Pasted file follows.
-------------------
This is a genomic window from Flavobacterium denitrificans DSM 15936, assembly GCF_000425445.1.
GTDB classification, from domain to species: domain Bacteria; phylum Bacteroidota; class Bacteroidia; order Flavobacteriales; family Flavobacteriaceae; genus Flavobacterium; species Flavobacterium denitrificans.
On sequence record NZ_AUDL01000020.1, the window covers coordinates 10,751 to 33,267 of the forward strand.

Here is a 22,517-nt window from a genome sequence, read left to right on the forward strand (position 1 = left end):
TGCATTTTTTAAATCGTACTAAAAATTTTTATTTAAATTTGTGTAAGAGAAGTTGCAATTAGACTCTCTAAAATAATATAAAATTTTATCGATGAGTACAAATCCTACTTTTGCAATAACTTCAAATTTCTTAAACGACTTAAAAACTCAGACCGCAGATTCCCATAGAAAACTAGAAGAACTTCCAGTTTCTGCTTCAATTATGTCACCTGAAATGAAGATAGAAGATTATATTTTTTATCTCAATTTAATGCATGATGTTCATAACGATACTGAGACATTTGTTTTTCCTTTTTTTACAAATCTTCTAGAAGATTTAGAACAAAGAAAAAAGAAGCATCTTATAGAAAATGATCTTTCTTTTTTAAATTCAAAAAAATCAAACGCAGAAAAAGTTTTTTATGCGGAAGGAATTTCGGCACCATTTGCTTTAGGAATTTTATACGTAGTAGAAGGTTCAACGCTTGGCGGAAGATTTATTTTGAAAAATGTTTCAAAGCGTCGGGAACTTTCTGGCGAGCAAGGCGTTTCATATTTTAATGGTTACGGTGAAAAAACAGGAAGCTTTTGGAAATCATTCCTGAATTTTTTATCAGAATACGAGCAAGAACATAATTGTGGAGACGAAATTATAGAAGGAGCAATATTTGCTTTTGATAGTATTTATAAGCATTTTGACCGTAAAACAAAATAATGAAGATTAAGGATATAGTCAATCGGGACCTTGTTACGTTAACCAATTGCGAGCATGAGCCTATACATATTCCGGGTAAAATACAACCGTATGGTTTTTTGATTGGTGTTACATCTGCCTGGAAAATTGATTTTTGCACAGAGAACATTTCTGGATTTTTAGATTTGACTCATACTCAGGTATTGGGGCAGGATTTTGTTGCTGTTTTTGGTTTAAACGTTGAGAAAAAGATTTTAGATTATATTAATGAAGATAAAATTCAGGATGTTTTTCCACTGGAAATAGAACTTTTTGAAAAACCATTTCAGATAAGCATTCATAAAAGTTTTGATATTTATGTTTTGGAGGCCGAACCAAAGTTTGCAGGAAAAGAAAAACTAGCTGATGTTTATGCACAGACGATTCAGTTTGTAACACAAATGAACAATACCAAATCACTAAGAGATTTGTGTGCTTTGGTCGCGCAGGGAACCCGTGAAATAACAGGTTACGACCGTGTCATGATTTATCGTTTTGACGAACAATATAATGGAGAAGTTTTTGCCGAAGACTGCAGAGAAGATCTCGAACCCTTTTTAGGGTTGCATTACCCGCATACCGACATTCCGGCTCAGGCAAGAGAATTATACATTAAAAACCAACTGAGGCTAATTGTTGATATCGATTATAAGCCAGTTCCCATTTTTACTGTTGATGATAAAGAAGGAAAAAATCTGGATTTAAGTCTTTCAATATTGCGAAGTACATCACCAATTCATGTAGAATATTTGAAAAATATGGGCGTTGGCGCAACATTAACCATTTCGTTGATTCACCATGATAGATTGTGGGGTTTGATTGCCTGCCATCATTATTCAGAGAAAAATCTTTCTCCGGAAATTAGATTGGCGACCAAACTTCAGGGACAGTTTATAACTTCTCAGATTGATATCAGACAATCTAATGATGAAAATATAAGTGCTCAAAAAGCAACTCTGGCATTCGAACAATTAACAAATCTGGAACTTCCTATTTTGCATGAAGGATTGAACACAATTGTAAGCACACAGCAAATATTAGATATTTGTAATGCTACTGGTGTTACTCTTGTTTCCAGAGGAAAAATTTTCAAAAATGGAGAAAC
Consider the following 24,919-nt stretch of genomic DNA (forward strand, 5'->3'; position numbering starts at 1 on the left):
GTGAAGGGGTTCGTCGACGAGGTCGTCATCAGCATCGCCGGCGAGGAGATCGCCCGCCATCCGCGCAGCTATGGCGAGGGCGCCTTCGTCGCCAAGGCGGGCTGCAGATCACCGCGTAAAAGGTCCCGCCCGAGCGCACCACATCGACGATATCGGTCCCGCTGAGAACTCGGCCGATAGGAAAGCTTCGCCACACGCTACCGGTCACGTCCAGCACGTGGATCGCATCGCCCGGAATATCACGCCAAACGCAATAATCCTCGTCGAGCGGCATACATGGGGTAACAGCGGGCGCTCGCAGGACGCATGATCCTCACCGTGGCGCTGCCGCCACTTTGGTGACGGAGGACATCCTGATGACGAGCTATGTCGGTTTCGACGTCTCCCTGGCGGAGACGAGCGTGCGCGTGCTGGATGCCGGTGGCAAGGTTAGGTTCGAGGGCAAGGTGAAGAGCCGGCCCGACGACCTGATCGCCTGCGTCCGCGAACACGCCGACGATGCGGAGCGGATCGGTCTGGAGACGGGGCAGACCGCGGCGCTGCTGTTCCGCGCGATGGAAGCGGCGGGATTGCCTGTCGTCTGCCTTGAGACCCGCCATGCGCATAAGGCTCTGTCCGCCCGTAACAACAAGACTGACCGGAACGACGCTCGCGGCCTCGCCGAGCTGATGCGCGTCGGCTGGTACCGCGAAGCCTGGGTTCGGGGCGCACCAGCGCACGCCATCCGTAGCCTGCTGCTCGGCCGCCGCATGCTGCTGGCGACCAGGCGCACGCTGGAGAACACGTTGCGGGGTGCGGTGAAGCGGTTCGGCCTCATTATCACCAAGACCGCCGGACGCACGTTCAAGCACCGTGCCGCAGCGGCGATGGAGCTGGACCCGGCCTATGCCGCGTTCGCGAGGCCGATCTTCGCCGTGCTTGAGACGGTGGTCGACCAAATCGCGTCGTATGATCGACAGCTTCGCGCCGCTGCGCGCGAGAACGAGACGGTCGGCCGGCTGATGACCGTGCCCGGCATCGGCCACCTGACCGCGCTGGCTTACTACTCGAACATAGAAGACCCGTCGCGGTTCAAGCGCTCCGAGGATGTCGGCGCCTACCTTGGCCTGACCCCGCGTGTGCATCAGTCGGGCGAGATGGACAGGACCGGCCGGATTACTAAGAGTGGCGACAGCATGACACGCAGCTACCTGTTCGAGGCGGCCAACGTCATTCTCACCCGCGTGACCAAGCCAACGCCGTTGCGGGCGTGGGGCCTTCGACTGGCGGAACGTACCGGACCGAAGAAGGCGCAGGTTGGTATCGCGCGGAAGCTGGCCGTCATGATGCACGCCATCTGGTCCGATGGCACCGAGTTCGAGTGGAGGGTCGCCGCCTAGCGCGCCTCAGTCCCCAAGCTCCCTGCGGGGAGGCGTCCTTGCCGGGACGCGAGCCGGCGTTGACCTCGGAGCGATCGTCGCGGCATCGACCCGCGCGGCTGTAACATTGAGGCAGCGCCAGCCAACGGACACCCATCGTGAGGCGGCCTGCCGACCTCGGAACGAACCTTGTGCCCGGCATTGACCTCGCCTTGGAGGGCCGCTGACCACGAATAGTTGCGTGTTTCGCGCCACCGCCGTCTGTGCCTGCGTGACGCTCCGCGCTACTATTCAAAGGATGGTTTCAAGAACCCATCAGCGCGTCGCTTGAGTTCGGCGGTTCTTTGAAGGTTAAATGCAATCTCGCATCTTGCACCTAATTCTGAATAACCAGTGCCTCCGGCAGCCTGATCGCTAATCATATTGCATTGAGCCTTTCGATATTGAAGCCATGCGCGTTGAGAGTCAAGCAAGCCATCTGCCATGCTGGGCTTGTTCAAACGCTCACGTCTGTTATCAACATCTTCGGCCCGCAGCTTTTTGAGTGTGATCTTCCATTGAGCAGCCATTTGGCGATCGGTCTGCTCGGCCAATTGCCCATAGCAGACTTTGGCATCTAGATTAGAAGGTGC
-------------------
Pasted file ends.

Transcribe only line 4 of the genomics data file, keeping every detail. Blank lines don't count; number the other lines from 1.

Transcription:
Here is a 22,517-nt window from a genome sequence, read left to right on the forward strand (position 1 = left end):